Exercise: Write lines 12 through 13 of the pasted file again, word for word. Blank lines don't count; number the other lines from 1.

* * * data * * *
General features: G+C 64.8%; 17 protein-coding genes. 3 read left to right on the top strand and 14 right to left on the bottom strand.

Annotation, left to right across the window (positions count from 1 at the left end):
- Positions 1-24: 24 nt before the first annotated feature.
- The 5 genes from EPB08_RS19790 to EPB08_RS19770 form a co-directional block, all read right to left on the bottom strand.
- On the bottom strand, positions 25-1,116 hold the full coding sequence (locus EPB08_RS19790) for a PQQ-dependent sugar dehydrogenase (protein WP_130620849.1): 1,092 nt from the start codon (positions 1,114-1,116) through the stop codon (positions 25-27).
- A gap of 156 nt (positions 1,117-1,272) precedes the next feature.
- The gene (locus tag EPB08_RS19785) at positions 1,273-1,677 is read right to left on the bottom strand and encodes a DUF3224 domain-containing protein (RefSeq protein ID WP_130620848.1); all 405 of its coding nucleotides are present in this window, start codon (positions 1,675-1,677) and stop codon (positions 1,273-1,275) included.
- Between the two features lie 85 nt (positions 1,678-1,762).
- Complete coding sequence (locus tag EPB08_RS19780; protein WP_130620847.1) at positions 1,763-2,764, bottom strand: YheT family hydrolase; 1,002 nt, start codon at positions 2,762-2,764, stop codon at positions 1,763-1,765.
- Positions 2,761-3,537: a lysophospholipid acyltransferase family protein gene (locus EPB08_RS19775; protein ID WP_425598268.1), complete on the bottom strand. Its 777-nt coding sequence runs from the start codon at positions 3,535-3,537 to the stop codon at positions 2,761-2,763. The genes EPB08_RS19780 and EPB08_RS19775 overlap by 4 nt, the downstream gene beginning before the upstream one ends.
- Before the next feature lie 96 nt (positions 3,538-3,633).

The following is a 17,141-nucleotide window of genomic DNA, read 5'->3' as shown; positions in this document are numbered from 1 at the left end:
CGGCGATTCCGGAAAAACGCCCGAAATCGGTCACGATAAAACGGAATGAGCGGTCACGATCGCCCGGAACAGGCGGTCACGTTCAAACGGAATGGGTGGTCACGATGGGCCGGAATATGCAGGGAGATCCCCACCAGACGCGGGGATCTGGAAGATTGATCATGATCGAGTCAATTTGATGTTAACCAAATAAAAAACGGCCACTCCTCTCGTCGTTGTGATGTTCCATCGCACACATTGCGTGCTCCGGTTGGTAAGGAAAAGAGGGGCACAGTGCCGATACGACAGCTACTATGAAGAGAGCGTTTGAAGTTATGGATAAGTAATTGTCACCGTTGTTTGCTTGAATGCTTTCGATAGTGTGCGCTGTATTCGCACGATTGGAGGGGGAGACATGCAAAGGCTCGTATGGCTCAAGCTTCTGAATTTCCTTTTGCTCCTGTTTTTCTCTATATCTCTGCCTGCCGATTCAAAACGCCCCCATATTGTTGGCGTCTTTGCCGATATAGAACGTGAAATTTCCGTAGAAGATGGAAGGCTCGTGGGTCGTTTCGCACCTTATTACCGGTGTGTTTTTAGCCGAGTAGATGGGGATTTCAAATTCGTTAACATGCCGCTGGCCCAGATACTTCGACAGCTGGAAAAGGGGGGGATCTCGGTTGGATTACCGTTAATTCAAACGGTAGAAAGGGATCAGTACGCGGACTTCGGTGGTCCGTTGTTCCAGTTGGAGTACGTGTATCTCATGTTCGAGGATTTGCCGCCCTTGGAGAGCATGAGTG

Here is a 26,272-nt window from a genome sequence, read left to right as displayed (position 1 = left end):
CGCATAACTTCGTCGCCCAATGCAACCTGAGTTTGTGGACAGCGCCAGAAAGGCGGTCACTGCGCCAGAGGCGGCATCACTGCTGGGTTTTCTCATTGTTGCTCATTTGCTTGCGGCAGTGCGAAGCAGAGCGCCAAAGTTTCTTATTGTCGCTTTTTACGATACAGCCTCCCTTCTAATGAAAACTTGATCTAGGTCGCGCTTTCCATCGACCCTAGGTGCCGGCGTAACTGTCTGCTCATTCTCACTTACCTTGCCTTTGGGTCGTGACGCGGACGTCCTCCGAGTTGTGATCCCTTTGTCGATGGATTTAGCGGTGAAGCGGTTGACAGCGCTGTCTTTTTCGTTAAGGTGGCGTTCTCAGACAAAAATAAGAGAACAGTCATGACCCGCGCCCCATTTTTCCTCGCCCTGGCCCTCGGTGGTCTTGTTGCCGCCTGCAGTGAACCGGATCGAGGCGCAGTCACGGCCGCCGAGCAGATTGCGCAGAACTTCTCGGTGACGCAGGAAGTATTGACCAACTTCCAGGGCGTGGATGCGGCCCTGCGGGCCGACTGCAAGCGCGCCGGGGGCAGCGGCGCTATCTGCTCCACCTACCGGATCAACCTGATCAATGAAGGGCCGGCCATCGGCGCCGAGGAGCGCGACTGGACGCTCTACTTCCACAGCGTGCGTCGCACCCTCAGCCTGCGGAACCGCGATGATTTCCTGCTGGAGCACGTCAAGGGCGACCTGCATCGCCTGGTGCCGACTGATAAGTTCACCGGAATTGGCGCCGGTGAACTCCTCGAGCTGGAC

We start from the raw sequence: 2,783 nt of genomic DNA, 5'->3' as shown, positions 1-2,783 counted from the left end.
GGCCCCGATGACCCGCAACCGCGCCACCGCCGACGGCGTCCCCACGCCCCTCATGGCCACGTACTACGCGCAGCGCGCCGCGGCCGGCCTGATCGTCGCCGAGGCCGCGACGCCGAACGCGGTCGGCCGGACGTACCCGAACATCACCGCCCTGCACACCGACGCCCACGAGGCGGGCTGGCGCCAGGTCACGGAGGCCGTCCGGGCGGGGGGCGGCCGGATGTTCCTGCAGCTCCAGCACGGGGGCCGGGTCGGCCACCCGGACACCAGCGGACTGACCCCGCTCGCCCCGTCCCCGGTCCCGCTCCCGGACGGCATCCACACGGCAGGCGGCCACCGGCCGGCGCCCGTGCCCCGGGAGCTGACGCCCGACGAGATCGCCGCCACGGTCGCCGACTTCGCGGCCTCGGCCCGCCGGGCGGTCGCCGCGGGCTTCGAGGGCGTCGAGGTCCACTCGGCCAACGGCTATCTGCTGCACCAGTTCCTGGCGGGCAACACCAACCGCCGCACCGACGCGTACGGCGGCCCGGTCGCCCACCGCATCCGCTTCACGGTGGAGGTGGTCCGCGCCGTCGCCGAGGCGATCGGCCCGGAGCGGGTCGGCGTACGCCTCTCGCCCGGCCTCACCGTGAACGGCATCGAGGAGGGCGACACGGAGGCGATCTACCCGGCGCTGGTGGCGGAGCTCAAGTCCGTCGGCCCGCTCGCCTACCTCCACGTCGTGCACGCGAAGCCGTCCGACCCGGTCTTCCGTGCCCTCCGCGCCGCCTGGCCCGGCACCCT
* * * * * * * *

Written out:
The following is a 17,141-nucleotide window of genomic DNA, read 5'->3' as shown; positions in this document are numbered from 1 at the left end:
CGGCGATTCCGGAAAAACGCCCGAAATCGGTCACGATAAAACGGAATGAGCGGTCACGATCGCCCGGAACAGGCGGTCACGTTCAAACGGAATGGGTGGTCACGATGGGCCGGAATATGCAGGGAGATCCCCACCAGACGCGGGGATCTGGAAGATTGATCATGATCGAGTCAATTTGATGTTAACCAAATAAAAAACGGCCACTCCTCTCGTCGTTGTGATGTTCCATCGCACACATTGCGTGCTCCGGTTGGTAAGGAAAAGAGGGGCACAGTGCCGATACGACAGCTACTATGAAGAGAGCGTTTGAAGTTATGGATAAGTAATTGTCACCGTTGTTTGCTTGAATGCTTTCGATAGTGTGCGCTGTATTCGCACGATTGGAGGGGGAGACATGCAAAGGCTCGTATGGCTCAAGCTTCTGAATTTCCTTTTGCTCCTGTTTTTCTCTATATCTCTGCCTGCCGATTCAAAACGCCCCCATATTGTTGGCGTCTTTGCCGATATAGAACGTGAAATTTCCGTAGAAGATGGAAGGCTCGTGGGTCGTTTCGCACCTTATTACCGGTGTGTTTTTAGCCGAGTAGATGGGGATTTCAAATTCGTTAACATGCCGCTGGCCCAGATACTTCGACAGCTGGAAAAGGGGGGGATCTCGGTTGGATTACCGTTAATTCAAACGGTAGAAAGGGATCAGTACGCGGACTTCGGTGGTCCGTTGTTCCAGTTGGAGTACGTGTATCTCATGTTCGAGGATTTGCCGCCCTTGGAGAGCATGAGTG